February 12: 6:00 pm at St Anne’s Hall in Quesnel. Come out and find out who the winners are for the 17th Annual Quesnel Chamber of Commerce Business Excellence Awards. A fun evening with entertainment from The Jazztronauts. Dinner catered by Ulysses. Designated Drivers available. Tickets are $50/each; get them early as this event sells out quickly. For more info call Patty Morgan at 250-992-8716 February 12: At the CNC / UNBC Atrium the students welcome you to the first annual Valentines Gala. Dinner will be made fresh by Red Seal Chefs from Maeford Place. Chicken cordon bleu, whipped and stuffed potatoes in rosettes, carrots, broccoli, and turnips in a floral arrangement, side of spring salad with drizzle dressing, black Forest Cake. Will be delivered to your table by the local Life Skills students. Music by Hot Rash. Auction Headliners: Half hour helicopter ride for two, Fishing expedition on the coast, Canucks home game tickets coupled with a signed jersey, Diamond earrings paired with matching diamond necklace. Tickets are $35/ person or $65/couple and will be sold at the Quesnel & District Child Development Centre, Blumko Flower Art and Bo Peep Boutique. For More information please call 250-992-2481 February 12: The Tannis Family Mountain Music Show will be taking place at the Alexis Creek Community Hall at 2620 Stum Lake Road in Alexis Creek. Come join the fun! February 12: At the Williams Lake Legion Hall the #3064 Rocky Mountain Rangers are hosting a spaghetti dinner / fundraiser. Good food, entertainment and fun.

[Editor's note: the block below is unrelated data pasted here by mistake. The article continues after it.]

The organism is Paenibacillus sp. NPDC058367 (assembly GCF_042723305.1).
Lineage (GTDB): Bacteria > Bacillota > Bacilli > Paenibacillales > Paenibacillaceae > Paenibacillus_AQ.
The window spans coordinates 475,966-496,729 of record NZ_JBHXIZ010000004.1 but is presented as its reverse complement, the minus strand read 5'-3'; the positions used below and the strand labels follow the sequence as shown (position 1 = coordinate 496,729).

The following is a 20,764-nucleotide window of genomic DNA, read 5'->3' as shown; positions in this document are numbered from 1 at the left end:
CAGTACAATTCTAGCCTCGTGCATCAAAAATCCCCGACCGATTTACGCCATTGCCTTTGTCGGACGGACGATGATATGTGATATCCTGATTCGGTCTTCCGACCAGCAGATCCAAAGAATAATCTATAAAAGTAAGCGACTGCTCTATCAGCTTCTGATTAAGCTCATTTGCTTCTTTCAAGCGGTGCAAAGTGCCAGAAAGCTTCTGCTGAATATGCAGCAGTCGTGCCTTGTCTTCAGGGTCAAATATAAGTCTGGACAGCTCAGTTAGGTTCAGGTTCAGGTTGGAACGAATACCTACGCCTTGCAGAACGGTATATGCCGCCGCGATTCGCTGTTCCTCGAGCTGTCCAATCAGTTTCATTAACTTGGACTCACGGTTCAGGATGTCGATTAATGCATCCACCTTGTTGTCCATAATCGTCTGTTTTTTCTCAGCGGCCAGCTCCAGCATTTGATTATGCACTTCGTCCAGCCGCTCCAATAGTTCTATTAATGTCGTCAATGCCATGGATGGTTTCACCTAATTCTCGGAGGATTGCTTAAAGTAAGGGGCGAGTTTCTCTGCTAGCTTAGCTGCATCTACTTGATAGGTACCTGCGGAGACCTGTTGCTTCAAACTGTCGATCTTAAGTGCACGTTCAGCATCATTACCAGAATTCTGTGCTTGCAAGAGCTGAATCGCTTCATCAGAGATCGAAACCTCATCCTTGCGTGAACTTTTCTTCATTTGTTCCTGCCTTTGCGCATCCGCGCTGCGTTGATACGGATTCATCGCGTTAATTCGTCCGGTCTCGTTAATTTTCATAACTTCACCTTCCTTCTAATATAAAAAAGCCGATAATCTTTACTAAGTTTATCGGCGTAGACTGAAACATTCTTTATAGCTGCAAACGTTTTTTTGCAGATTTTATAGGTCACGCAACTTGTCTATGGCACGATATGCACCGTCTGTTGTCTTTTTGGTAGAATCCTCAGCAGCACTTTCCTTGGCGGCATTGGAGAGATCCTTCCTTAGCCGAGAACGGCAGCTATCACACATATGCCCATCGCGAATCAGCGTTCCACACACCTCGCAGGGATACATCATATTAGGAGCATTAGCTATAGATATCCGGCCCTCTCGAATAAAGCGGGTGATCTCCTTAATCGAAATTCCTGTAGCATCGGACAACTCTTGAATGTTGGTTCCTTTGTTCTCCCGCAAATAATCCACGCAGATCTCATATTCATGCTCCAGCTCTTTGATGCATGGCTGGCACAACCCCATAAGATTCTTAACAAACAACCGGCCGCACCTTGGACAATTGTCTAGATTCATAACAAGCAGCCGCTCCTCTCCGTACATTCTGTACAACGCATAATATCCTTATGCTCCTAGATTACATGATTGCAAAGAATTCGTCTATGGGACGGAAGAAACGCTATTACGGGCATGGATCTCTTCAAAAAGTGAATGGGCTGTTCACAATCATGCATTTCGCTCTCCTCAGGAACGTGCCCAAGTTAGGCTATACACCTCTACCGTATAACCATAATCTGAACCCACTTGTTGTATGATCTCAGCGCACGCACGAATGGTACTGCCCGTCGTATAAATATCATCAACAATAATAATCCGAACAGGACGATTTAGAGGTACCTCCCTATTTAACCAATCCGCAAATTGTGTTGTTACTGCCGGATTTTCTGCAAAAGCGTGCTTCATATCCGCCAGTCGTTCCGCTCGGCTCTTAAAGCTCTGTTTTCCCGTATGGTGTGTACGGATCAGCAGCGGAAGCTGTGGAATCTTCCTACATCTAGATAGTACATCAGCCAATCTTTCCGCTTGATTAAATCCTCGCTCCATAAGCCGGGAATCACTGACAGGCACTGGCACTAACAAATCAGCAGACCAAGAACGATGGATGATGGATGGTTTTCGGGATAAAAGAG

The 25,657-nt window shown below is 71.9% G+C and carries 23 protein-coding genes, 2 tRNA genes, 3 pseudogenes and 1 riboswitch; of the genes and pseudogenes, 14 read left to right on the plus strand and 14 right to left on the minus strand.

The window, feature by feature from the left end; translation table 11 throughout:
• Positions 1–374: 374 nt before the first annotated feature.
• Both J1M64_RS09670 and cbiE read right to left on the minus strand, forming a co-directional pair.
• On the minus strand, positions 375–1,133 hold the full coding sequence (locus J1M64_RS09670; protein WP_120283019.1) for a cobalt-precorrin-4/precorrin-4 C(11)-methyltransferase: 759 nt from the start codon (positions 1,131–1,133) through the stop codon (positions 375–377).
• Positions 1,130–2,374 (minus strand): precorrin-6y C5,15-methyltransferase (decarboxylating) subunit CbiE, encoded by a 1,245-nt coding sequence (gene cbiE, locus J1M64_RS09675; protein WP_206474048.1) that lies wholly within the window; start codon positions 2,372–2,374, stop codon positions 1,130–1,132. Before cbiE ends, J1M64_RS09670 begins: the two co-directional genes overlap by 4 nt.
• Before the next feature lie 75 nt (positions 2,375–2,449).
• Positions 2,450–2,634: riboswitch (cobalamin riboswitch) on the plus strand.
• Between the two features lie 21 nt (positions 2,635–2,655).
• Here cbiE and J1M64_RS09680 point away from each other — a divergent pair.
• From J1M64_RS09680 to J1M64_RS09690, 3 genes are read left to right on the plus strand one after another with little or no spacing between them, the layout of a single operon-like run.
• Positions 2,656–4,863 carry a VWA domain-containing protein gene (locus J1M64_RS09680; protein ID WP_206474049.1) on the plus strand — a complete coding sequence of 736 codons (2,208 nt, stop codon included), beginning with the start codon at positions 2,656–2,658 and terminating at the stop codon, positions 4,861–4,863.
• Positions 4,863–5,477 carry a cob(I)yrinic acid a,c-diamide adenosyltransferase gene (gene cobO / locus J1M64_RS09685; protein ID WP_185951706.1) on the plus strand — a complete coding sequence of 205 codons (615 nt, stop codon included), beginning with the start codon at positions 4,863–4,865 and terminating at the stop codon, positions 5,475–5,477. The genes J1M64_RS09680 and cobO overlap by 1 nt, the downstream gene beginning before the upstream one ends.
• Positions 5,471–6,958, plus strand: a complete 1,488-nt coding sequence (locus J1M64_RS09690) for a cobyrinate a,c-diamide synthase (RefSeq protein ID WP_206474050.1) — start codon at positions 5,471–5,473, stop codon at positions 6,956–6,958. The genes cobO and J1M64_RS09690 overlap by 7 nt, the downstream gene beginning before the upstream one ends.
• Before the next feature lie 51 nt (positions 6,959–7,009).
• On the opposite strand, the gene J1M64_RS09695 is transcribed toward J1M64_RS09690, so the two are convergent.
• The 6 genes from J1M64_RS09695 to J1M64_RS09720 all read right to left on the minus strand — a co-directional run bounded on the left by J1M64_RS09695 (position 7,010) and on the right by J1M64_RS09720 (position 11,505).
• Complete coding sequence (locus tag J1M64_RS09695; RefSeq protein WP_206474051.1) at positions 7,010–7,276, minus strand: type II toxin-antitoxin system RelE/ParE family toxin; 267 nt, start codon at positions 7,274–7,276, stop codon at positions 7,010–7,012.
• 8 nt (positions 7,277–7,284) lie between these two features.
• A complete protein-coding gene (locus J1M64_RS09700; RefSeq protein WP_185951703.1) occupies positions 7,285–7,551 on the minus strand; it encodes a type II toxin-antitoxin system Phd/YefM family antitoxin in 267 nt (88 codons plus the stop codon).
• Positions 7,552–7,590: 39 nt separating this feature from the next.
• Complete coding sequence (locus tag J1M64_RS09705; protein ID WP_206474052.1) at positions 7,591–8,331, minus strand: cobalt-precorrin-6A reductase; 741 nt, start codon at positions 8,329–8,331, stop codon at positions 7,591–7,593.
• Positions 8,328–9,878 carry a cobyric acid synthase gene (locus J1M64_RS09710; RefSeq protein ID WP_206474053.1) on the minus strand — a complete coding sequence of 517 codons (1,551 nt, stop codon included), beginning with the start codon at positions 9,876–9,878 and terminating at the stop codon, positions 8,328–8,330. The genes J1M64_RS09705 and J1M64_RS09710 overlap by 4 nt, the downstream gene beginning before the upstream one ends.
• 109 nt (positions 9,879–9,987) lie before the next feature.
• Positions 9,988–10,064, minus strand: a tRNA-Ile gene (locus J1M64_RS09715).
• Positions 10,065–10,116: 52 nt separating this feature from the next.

February 12: From 6:00 pm to 10:00 pm join in the fun at the 11th Annual 100 Mile House Cowboy Concert. On stage will be performers such as Ed Peekeekoot, Alan Moberg, Ed Wahl and Bryn Theissen.

be held the day of the race at Troll from 9:00 am to 10:00 am, race starts at 11:00 am ends approximately 2:00 pm. Helmets are mandatory. At the end of the race day we invite you and your team to sit and relax at our nice warm fire pit to enjoy a hot dog and marshmallow roast. Registration is $30, for info call 250-994-3200

February 12: At 5:00 pm is the Horsefly Dinner & Auction, a 139 Children’s Fundraiser. Tickets available at Clarke’s General Store and the Corner House Cafe and the Anvil Pub in Horsefly.